Most of the rationale for this answer has already been discussed by Trenin et al.
However, there are some errors.
In particular, from the original question (my emphasis), "If after game N, you have more than $1 million then you win. If not, you lose."
The opening bet of \$500 is thus not sufficient, as if this were to be followed by 85 losses, we would be back to precisely \$1 million, which counts as a loss. In terms of the puzzle design this has to count as a loss, as otherwise, a winning strategy would be N = 0, just give the million dollars straight back.
In addition Trenin's answer stated N = 86, but when I followed the same methods I was able to do N = 87, which I've now reproduced by a different method below.
A critical point is that all losing conditions are equivalent - whether the CEO is down by a single dollar or you've gambled away the whole million, so once the value of N is chosen, after N-1 losing bets the Nth bet should be for the entire remaining balance.
However, a dollar that is left until the last bet has almost no effect on the expected value - the earlier we bet it, the more the potential winnings increase our expected profit given success. (consider the possibility of adding an extra dollar to the first bet, or to the second bet... if both lose, you end up in exactly the same position for subsequent bets, but the first one should win 1/19 times, but the second wins only 18/(19*19) times, so the expected value from a dollar bet as early as possible is important).
Thus, when in a losing position each bet should be for the largest amount possible that still leaves enough funds to make all remaining bets from the million dollar float... and each of THOSE bets must be enough to win back all earlier losses and also ensure a float to make \$100 bets for the remainder of the games.
Also, as already discussed in other answers, we're better off with fewer 18:1 bets rather than more 36:1 bets (I ran this both ways, and agreed), and we also need to maximise the value of N, as each possibility to avoid indentured servitude greatly outweighs the expected gain from betting larger sums.
Construction of optimal solution
Consider the very final bet. We will bet all remaining funds in an attempt to win back all the earlier losses, with anything in excess of \$1 million being our profit, which is incidental. The next multiple of 18 above 1 million is 1000008, so we should bet 1/18 of that, which is \$55,556. This means that for the most efficient solution, the total of all preceding bets (the amount by which we are down before placing this final bet) will be \$944,444.
Similarly for the penultimate bet, we know that if we after placing this bet we'll be down \$944,444 to put us in the correct position for the final bet. The winning amount also needs to cover (at minimum) a \$100 stake for the final bet, and \$1 profit, so we need winnings of at least \$944,545 and therefore a bet of \$52,475. Thus just before the penultimate bet we should be down by \$891,969, which defines the winnings for the 2nd before last bet as at least \$892,170, etc...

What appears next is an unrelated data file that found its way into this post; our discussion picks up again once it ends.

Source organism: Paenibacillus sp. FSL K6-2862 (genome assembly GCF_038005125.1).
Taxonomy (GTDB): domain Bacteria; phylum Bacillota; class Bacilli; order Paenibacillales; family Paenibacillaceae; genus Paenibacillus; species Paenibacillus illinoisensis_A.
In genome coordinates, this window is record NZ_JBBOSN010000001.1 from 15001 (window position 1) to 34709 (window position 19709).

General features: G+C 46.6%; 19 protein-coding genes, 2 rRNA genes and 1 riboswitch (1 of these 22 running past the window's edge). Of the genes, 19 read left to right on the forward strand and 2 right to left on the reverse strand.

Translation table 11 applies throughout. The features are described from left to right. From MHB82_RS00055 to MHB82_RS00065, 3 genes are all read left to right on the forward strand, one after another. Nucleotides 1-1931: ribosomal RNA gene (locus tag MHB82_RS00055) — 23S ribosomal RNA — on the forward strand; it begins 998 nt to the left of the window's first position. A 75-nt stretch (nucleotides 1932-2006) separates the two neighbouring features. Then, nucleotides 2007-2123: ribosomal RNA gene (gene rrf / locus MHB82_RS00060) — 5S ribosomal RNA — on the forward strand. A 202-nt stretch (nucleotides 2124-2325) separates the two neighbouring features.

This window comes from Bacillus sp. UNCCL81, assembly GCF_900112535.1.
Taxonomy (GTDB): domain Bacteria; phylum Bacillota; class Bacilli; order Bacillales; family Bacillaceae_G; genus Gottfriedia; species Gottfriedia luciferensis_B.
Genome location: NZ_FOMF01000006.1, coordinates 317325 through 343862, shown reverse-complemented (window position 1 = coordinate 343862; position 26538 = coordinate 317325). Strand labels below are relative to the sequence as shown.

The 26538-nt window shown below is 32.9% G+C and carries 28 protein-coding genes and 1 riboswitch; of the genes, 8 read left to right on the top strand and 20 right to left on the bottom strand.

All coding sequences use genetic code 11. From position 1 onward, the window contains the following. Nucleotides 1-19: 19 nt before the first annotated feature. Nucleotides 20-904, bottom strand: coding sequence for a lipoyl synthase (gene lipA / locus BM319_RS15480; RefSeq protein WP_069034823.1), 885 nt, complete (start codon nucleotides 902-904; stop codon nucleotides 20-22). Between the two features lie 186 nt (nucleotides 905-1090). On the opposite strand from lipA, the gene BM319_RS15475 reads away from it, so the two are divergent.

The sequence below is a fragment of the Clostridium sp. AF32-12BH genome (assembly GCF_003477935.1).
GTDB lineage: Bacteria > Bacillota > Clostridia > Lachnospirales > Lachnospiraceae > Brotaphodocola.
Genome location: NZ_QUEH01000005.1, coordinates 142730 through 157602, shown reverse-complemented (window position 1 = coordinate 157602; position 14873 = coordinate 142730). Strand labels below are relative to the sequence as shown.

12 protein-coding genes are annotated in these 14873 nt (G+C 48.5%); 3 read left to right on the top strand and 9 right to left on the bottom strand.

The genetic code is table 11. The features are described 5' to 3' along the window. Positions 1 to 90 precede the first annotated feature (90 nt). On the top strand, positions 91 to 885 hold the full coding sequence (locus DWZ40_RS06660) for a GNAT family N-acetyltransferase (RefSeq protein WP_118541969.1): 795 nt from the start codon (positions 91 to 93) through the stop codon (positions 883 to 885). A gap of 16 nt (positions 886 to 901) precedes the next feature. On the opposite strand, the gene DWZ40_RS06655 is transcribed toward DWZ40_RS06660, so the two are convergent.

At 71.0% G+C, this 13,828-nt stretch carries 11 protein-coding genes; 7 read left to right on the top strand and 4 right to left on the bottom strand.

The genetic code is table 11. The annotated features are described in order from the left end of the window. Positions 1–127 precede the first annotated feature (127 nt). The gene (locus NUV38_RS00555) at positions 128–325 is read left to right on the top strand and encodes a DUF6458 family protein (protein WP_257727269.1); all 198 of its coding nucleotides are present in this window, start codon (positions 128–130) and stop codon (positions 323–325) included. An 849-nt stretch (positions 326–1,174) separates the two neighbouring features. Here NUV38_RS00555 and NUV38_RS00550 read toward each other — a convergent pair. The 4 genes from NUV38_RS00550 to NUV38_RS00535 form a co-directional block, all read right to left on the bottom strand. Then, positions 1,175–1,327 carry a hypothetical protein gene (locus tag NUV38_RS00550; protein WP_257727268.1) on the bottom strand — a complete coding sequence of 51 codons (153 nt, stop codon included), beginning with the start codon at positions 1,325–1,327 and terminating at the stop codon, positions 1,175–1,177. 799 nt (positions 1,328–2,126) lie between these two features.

Continuing this iteratively, we find that this implies that the 86th before last bet should be for \$507 at a position where we're down by \$1. In this case our winnings would be \$9,109 which covers the \$507 stake, 86 further bets of \$100, and \$2 winnings. However, this cannot be iterated further so instead we make the first bet for \$508 from the starting position.
This means we can last for N = 87 games, and the chance of losing that many times in a row is just 0.906%, so the chance of winning is 99.094%
The increasing series of stakes to use is
Note that these add up to precisely \$1,000,000
After the first win from any of these, we switch to making \$100 bets, and have ensured sufficient funds to do so without dipping back into the original million, thereby guaranteeing we finish in profit even if there are no other wins (which will be the case with non-negligible probability).
If my other calculations are correct (2 different methods disagreed by a few cents, and I couldn't trace any more errors), the weighted expected profit is \$-2,590.63 if we value indentured servitude at \$-1,000,000 as in the question. Considering only the winning cases I get a weighted average profit given non-loss of \$6469.71
I believe this is now fully optimal.
Towards proof of optimality (or an even better solution?)
The above construction demonstrates that this is the optimal solution under the presupposition that an optimal solution is one that requires only 1 win in N rolls of the roulette table.
However, for a complete proof of optimaility, this presupposition would also need to be proven.
If it is not in fact optimal, then the optimal solution must require more than 1 win.
For strategies requiring only a single win, we fail with probability (18/19)^N - i.e. only in the case where there was not even a single win.
For strategies requiring at least 2 wins, we also fail in at least the cases where there was precisely 1 win, so the probability of failure is (18/19)^N + (18/19)^(N-1)*N/19. In order for this to beat the single-win strategy, it would need to work for N >= 126. Far higher values of N would be required for strategies always requiring 3 or more wins.